Constrained in Will and Detachment in Taoist Philosophy

Discusses the meaning of Chuang Tzu’s chapter 15 in Constrained in Will with regard to Taoist philosophy.

write my college admissions essay
The paper analyzes chapter 15 of Chuang Tzu’s work in terms of what it tells us of Taoist philosophy and its implications of the time and society in which it was written. The paper discusses how Chuang Tzu’s chapter reminds the reader that the individual does have power to shape an experienced reality in terms of how this reality is dealt with. Furthermore, the paper explains that the results of a well cultivated mind do demand a constant attention to ethics in the need for virtuous behavior and thought that will avoid the threat of contaminating the all-important spirit.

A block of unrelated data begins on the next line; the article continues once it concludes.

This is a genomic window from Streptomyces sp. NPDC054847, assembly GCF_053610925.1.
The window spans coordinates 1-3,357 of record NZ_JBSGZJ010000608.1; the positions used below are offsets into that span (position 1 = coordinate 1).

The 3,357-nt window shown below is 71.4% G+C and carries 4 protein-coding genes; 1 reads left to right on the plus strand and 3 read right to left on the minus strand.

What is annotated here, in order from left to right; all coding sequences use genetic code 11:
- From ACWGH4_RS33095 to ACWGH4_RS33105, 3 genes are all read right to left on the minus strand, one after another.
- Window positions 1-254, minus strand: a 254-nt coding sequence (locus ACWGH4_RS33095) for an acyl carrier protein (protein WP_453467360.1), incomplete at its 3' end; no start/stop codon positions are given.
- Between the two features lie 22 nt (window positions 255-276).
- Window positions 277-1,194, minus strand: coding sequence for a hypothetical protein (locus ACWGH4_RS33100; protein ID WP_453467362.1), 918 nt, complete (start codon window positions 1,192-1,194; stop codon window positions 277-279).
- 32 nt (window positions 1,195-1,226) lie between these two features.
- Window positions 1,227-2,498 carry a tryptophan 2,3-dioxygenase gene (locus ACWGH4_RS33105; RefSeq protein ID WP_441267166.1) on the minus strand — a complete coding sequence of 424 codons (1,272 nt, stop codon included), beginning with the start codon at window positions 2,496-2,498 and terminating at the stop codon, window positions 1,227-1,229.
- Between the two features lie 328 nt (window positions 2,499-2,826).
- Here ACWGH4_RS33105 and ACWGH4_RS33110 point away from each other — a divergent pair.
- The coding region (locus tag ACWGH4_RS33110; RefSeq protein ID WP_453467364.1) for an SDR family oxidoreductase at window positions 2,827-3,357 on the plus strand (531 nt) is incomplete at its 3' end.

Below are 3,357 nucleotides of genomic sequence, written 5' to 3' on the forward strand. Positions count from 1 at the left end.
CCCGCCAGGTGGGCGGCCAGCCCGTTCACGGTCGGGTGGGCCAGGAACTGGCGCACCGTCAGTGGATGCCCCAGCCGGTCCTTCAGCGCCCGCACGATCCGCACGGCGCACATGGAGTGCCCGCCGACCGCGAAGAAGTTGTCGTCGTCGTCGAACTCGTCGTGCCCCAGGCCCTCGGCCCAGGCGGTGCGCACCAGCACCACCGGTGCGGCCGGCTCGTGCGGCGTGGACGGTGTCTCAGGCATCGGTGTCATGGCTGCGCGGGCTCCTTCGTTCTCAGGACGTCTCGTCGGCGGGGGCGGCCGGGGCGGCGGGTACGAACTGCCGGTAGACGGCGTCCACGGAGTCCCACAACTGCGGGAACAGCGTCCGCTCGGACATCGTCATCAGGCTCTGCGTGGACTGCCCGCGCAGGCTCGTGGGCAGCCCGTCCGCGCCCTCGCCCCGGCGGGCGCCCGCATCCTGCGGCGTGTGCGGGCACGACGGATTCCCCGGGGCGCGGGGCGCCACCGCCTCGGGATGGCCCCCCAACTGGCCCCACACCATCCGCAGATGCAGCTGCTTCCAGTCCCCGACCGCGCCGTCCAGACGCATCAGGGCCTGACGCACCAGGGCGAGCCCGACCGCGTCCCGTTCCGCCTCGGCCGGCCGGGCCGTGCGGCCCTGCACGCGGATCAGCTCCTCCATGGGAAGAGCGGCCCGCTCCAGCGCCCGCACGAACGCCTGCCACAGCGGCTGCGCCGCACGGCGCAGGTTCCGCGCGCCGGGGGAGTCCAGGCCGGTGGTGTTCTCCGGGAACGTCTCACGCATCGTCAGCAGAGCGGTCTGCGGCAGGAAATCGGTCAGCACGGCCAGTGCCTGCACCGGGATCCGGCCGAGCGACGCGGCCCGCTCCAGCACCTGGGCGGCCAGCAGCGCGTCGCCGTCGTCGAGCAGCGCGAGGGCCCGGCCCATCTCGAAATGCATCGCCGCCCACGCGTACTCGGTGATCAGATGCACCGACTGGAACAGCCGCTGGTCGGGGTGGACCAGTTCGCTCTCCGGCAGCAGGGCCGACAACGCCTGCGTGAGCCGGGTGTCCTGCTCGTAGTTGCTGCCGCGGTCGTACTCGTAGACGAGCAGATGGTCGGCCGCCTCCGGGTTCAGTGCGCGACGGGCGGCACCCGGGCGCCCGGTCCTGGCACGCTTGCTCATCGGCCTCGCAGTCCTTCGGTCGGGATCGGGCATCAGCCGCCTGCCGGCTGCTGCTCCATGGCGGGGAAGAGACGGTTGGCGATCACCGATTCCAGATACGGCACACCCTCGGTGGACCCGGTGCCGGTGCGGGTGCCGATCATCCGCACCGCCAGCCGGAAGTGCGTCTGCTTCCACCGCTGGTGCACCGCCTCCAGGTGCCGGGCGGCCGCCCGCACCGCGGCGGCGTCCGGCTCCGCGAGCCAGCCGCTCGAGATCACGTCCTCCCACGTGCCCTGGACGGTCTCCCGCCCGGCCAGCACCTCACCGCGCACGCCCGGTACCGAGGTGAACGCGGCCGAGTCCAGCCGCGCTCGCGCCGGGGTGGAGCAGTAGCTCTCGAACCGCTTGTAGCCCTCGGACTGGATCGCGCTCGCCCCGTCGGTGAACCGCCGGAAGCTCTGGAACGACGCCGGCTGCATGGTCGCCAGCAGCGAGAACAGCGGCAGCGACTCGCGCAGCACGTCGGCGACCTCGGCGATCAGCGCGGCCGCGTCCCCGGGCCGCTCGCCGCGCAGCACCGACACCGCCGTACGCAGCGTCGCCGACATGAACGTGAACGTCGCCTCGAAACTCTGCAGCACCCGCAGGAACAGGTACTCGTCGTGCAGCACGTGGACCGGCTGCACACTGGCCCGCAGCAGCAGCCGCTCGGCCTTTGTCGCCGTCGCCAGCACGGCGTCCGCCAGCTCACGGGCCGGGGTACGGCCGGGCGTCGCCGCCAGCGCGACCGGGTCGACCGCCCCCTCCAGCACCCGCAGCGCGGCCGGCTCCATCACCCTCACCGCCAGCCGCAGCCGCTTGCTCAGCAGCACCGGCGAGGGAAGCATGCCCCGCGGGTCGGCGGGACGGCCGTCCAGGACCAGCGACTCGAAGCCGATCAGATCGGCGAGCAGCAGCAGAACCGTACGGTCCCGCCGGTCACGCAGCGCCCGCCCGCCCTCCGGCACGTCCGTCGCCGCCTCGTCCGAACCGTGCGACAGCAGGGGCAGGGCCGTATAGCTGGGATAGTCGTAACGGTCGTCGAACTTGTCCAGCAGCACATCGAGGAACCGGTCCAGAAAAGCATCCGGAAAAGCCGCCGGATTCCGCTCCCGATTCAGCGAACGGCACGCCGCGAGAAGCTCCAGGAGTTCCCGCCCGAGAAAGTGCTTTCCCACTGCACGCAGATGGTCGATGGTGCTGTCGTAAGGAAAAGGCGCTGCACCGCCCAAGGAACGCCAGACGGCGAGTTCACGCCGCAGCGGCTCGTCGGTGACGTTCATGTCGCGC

The volume to which this paper refers was written by a person, or group of persons perhaps, who remain rather lost in time. Watson has commented that whoever Chuang Chou was, the writings credited to him, or to his circle or his different influences, have been placed within a contribution that is said to be the work of one, Chuang Tzu. As Watson explains, I am referring not to a specific individual known to us through history, but to the mind, or group of minds, revealed in the text called Chuang Tzu. (1968, 3) The volume to which this paper refers is actually a collection of different texts, all of which can be seen to emphasize in perhaps different ways, a theme of virtue as part of a human goal of mental and spiritual or psychic freedom. The chapter emphasizes the perennial interior struggle that belongs to the sage and as the figure of the sage has continued to be revered in different ways through the long, long record of Chinese civilization and thought. From it, we can gain insight into very old Chinese ideas of the mind and spirit as they are generally held to be in contrast with the external, or at least material, world. The spirit is associated with heavenly authority and cosmological influences that are not accessible to persons who remain caught up in the ways of the world.”